During my studies, tourism & culture, I like to reflect on my own travel behaviour. For one of the assignments I decided to analyse the travel guide to Nepal by Insight Guides. I have used this travel guide in preparing for my own trip to Nepal, and through this analysis I wish to reflect on my own tourist gaze and the influence and purpose of the travel guide’s imagery. The reason for me to choose ‘Insight Guide’ as travel guide was based on their relative extensive focus on history, people and culture before ‘taking you travelling through the country’. In an attempt to be an educated ‘traveller’ instead of an uncaring tourist, I made sure to read all these chapters before setting foot in the country. My analysis of the guide however, will not focus on the background information, but on the presentation of the place of my arrival: Kathmandu.

Throughout the whole guide the images seem to be used more as an additional insight in the country rather than supporting the text itself. Every image is accompanied by a short description of what is presented as a sort of extra education to the picture. The pictures in the Kathmandu piece, mostly show locals who seem unaware of the picture being taken (9/18), then there are a few locals who pose for the photo (3/18), several pictures just contain objects or buildings (5/18), and one photo shows tourist in the ‘backpacker’ area Thamel. This could indicate that the target group are those who, like me, identify with traveller instead of tourist and tent to focus on exploring local life rather than luxury holiday resorts in a destination. However according to Jenkins (2003) backpacker travel is often promoted through the use of groups images and fun activities. The Insight Guides do provide the information for these activities but tend to stay focussed on local culture throughout the guide rather than promoting a certain backpacker culture.  

Jenkins also talks about the circle of representation which describes how every photographer takes part in the process of creating and maintaining images, stereotypes etc. However, she also argues for the spiral of representation where these images are constantly transforming and adjusting through the massive circulation of photographs. Urry (1990) introduced the tourist gaze arguing that tourist look to their destination through a certain set of images or assumptions created through, for example, tourist guides or perhaps social media. In a way one is shaped to focus or see certain things through existing media and other influences. The available media today is almost unlimited which could be seen to either enlarge our gaze or increase focus on certain things in this flood of visual images.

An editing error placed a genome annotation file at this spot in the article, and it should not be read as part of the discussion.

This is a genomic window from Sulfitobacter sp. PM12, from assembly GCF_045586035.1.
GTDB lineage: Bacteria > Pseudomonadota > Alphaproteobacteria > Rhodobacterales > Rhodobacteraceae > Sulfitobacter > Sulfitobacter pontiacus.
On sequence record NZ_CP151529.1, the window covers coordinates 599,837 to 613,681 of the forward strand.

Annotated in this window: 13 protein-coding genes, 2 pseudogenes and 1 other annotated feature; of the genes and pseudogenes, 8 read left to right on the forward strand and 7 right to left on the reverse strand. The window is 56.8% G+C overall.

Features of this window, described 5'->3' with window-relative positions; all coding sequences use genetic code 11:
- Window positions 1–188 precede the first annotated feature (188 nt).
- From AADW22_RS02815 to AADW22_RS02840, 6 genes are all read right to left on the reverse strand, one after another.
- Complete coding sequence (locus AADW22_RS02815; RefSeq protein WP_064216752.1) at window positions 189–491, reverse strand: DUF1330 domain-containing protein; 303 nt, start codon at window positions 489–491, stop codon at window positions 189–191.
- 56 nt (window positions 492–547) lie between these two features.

Looking at my own behaviour and produced photos I can see the similarities to those in the travel guide, as is shown in the pictures below. Whether this has to do with the tourist gaze or because they are ‘authentic’ representations of Kathmandu is unclear. However, I was shocked when I discovered an identical photograph to one in the guide, which I didn’t realise was identical until this assignment. From my perspective, which is also formed through infinite influences from others, I did present Kathmandu in my photos as I remember and felt at the time. However, the selected images in the guidebook do present Kathmandu to those who probably have not yet been there. It plays a part in identity formation of both the local resident in Kathmandu as in the eyes of the tourist and the tourist-identity of those who might be visiting.

My memories of Nepal are connected to my photographs, which I see as truthful. This means that the guide also shows, in my experience, true images, guiding and presenting the city as it is, not polished or clean or crawled with tourists, rather dusty with colour and Nepali people roaming the streets. I have a hard time being more critical, because I feel like my assumptions and experiences are confirmed through the guide and actual Kathmandu. Would this mean that the circle of representation in this aspect is a ‘complete’ circle, where image and reality are constantly confirming, creating and maintaining each other? Perhaps someday, I will look at Kathmandu with a different gaze, but for now I would say that Insight Guides do provide a starting point of gazing at a new destination.


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